Containing an account of its discovery and settlement, with its internal policies, manners, customs, wars, &c. &c., under the Dutch government, furnishing many curious and interesting particulars never before published, and which are gathered from various manuscript and other authenticated sources, the whole being interspersed with philosophical speculations and moral precepts.

This work was found in the chamber of Mr. Diedrich Knickerbocker, the old gentleman whose sudden and mysterious disappearance has been noticed. It is published in order to discharge certain debts he has left behind.

From the "American Citizen" December 6, 1809.

Is this day published,

By INSKEEP and BRADFORD, No. 128, Broadway,

A History of New York,

&c. &c.

(Containing same as above.)

Account Of The Author

It was some time, if I recollect right, in the early part of the fall of 1808, that a stranger applied for lodgings at the Independent Columbian Hotel in Mulberry Street, of which I am landlord. He was a small, brisk-looking old gentleman, dressed in a rusty black coat, a pair of olive velvet breeches, and a small cocked hat. He had a few gray hairs plaited and clubbed behind, and his beard seemed to be of some eight-and-forty hours' growth. The only piece of finery which he bore about him was a bright pair of square silver shoe-buckles; and all his baggage was contained in a pair of saddle-bags, which he carried under his arm. His whole appearance was something out of the common run; and my wife, who is a very shrewd little body, at once set him down for some eminent country schoolmaster.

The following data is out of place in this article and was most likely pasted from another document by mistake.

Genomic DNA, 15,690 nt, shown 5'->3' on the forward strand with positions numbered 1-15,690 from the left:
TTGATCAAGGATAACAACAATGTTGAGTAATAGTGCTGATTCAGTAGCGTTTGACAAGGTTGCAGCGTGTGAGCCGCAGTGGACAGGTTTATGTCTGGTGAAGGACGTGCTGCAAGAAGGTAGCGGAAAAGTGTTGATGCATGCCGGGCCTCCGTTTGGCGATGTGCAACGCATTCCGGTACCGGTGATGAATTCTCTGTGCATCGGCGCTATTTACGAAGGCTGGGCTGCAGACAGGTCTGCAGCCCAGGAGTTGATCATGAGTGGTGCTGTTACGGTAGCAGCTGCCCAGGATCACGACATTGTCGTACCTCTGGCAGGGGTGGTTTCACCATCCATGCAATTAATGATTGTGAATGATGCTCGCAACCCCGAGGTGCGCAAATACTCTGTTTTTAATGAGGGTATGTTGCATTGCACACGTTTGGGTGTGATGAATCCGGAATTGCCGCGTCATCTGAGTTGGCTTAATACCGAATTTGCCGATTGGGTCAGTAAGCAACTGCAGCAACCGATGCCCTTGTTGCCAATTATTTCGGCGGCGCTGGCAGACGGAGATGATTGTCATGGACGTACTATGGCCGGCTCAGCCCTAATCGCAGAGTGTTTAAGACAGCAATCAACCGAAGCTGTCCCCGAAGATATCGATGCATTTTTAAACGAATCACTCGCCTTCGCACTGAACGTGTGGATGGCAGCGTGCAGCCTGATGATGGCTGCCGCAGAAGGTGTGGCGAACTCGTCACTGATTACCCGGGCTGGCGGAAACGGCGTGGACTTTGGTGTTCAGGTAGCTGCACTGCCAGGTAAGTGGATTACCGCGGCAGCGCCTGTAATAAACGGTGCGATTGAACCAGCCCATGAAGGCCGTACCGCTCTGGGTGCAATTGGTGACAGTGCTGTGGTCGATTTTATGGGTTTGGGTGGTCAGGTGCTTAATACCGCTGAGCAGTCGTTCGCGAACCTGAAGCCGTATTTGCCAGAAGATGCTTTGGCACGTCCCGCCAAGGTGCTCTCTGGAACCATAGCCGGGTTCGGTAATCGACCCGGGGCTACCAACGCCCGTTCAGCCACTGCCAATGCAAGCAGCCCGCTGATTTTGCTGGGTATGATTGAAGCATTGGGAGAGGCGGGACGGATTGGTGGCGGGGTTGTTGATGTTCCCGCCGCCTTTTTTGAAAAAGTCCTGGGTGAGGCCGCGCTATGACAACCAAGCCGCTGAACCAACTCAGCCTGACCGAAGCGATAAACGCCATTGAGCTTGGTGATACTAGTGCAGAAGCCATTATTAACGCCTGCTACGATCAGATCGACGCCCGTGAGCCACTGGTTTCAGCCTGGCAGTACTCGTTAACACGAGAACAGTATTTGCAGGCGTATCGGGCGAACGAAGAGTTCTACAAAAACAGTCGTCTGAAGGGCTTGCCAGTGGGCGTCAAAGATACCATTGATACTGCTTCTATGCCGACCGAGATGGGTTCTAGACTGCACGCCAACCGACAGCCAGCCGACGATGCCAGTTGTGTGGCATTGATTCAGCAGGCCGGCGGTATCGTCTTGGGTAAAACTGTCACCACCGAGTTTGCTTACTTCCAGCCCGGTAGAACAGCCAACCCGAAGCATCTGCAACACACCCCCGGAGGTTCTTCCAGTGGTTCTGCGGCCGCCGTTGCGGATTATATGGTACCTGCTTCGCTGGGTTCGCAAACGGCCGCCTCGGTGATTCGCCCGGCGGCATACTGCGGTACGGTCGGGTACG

As the Independent Columbian Hotel is a very small house, I was a little puzzled at first where to put him; but my wife, who seemed taken with his looks, would needs put him in her best chamber, which is genteelly set off with the profiles of the whole family, done in black, by those two great painters, Jarvis and Wood: and commands a very pleasant view of the new grounds on the Collect, together with the rear of the Poor House and Bridewell, and the full front of the Hospital; so that it is the cheerfulest room in the whole house.

During the whole time that he stayed with us, we found him a very worthy, good sort of an old gentleman, though a little queer in his ways. He would keep in his room for days together, and if any of the children cried, or made a noise about his door, he would bounce out in a great passion, with his hands full of papers, and say something about "deranging his ideas;" which made my wife believe sometimes that he was not altogether compos. Indeed, there was more than one reason to make her think so, for his room was always covered with scraps of paper and old mouldy books, lying about at sixes and sevens, which he would never let anybody touch; for he said he had laid them all away in their proper places, so that he might know where to find them; though, for that matter, he was half his time worrying about the house in search of some book or writing which he had carefully put out of the way. I shall never forget what a pother he once made, because my wife cleaned out his room when his back was turned, and put everything to rights; for he swore he would never be able to get his papers in order again in a twelve-month. Upon this my wife ventured to ask him, what he did with so many books and papers? and he told her, that he was "seeking for immortality"; which made her think, more than ever, that the poor old gentleman's head was a little cracked.